- The Washington Times - Monday, August 22, 2016

Virginia Gov. Terry McAuliffe announced Monday that he has restored the voting rights of 13,000 individual felons, a move undertaken after the state Supreme Court rescinded a prior executive action that had restored the right to vote en masse to more than 200,000 former inmates.

The Democratic governor said individual restoration orders were mailed to the thousands of people who had their restored voter registrations canceled by the state on account of the July court ruling and that he intends to move forward in restoring others’ right to vote on a case-by-case basis in order to comply with the court’s decision.

“Restoring the rights of individuals who have served their time and reentered society is the right thing to do,” Mr. McAuliffe wrote in a memo outlining the policy. “Virginia’s felon disenfranchisement policy is rooted in a tragic history of voter suppression and marginalization of minorities, and it needs to be overturned.”

A voter registration application will be included with each individual restoration order that is mailed out, Mr. McAuliffe said during the announcement at the Civil Rights Memorial in Richmond. He said future restorations, which must be done on a case-by-case basis, will be prioritized by the order of the convicted felons’ release from prison.

“We will restore first those who have waited the longest,” Mr. McAuliffe said.

Individuals eager to have their rights restored may contact the governor’s office to request an expedited review. The secretary of the Commonwealth will review the records of all individuals who have completed their prison or jail sentences, as well as any supervised release, and forward recommendations to the governor, Mr. McAuliffe said. The names of those who have their rights restored will be published each month.

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Republicans lawmakers, who successfully challenged the governor’s original decision to restore voting rights to more than 200,000 felons all at once, pledged to closely watch the process to ensure that laws are followed and rights are not mistakenly restored to anyone not yet eligible.

“The General Assembly will carefully review Governor McAuliffe’s process to determine if he followed the legal requirements,” said state House of Delegates Speaker William J. Howell.

He said lawmakers also would seek to shed further light on the policy decision.

“Undoubtedly, the governor has restored the rights of some deserving citizens. But there is also no doubt that he has restored the rights of some odious criminals,” said Mr. Howell, Stafford Republican. “The people of full Virginia deserve a full explanation of the policy, specifically why he is restoring rights to habitual offenders, those who have not yet paid back their victims, and the Commonwealth’s worst sex offenders.”

In their lawsuit, Republican lawmakers argued that the decision to restore voting rights en masse violated the state’s separation of powers by effectively suspending Virginia’s ban on voting by felons and that Mr. McAuliffe had ignored decades of practice that made clear the governor could restore such rights only on a case-by-case basis.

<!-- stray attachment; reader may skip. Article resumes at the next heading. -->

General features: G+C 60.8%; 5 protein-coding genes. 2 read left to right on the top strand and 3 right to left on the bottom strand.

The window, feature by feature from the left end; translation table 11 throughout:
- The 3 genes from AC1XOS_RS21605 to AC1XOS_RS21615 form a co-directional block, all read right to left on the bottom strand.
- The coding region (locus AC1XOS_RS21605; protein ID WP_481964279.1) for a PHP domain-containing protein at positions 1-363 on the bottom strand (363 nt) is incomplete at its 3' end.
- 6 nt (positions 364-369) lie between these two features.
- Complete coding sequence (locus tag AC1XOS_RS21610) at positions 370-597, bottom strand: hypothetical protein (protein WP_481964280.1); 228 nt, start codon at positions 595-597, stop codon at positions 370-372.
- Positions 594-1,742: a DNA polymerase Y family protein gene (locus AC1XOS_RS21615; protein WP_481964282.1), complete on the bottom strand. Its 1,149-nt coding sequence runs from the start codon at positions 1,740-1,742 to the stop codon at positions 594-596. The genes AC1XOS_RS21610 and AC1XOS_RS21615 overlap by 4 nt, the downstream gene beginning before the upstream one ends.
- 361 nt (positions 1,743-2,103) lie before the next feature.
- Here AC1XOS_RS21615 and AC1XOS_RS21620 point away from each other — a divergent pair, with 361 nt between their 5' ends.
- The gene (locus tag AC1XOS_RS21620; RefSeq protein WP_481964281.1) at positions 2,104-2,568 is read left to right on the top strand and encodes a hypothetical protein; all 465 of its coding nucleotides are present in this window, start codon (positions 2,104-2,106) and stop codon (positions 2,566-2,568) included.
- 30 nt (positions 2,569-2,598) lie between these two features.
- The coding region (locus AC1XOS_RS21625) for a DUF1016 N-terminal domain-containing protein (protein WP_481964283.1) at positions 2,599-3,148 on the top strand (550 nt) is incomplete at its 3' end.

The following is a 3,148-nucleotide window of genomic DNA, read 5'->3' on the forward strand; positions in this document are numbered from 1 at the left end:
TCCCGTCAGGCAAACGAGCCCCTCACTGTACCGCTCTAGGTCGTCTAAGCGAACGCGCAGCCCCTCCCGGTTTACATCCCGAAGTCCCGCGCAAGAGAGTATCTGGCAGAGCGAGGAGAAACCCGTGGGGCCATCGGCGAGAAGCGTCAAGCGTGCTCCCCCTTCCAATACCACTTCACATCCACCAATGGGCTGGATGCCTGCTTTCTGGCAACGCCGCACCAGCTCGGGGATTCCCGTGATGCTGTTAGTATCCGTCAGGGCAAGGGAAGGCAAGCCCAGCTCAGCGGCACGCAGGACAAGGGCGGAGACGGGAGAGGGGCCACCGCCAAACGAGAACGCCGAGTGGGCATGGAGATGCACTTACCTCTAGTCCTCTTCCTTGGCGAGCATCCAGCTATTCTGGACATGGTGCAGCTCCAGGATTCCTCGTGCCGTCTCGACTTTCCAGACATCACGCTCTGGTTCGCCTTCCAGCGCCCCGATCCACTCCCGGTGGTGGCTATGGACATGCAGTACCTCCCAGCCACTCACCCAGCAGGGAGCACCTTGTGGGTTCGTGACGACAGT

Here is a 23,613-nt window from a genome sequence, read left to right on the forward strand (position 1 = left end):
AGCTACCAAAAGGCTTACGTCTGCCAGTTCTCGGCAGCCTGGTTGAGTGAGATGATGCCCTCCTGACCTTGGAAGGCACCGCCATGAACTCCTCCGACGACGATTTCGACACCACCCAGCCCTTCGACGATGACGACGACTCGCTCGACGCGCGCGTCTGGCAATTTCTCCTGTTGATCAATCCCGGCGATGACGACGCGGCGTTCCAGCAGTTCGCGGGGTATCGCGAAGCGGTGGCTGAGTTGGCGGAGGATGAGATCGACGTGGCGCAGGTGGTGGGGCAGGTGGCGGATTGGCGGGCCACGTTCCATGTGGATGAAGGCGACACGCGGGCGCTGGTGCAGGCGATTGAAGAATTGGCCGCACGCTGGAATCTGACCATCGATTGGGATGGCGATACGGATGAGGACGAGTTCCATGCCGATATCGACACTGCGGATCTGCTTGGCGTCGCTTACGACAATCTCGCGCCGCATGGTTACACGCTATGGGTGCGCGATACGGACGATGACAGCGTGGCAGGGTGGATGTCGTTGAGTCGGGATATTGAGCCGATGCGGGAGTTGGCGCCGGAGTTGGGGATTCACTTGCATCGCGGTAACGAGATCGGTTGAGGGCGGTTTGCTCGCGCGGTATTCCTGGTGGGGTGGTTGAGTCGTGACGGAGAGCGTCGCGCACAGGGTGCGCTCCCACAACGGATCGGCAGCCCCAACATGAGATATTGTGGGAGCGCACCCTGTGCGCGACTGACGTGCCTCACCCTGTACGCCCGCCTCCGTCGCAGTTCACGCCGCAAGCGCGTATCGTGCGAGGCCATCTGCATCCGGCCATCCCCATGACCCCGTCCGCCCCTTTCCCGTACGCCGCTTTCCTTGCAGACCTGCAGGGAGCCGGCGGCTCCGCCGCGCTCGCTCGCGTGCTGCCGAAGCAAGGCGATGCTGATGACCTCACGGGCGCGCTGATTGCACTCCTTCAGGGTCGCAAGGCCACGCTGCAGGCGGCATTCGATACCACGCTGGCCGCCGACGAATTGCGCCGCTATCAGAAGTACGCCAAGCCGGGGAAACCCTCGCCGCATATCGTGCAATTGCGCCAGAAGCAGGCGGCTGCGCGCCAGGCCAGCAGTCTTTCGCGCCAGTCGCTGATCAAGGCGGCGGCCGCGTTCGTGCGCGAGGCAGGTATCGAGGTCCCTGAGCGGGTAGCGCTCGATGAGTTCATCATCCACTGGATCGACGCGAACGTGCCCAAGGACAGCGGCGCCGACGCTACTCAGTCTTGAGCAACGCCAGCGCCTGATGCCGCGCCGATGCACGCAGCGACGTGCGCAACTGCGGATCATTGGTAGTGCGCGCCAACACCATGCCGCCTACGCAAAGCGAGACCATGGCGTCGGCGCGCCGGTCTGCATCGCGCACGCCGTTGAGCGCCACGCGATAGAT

The stakes of the legal battle were high. Virginia is considered a battleground state in this year’s presidential election, and Democrats expect that the vast majority of felons who could vote again would vote for Democratic nominee Hillary Clinton rather than Republican nominee Donald Trump.

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Republican Party of Virginia Chairman John Whitbeck criticized the governor’s actions, noting that nothing would have prevented him from restoring voting rights on an individual basis in the first place.

“But the governor’s desire to cut corners and do things the easy way in an effort to help Hillary Clinton at the polls in November created confusion and heartache for tens of thousands of Virginians,” Mr. Whitbeck said.

Mr. McAuliffe, a staunch Clinton ally, on Monday sought to specifically address the allegations of playing partisan politics.

“To those who would say my motivations are political, I would ask you to consider two things — first, extending voting rights to individuals who are living, working and paying taxes in our communities is not a partisan act,” Mr. McAuliffe said. “The order I signed in April restores rights to everyone, regardless of their race, religion, economic status, geographic location or their political affiliation.”

Senate Majority Leader Thomas Norment, Gloucester Republican, questioned how the governor had sought to restore voting rights.

“Had the governor followed the Constitution of Virginia on April 22 when he initially attempted this, those affected by today’s announcement might not have endured the roller-coaster of bureaucratic incompetence his executive overreach exposed,” Mr. Norment said in a statement. “This episode should serve as a cautionary tale for those who would declare policies by fiat, circumventing the protections enshrined in the Constitution of Virginia.”

• Andrea Noble can be reached at anoble@washingtontimes.com.

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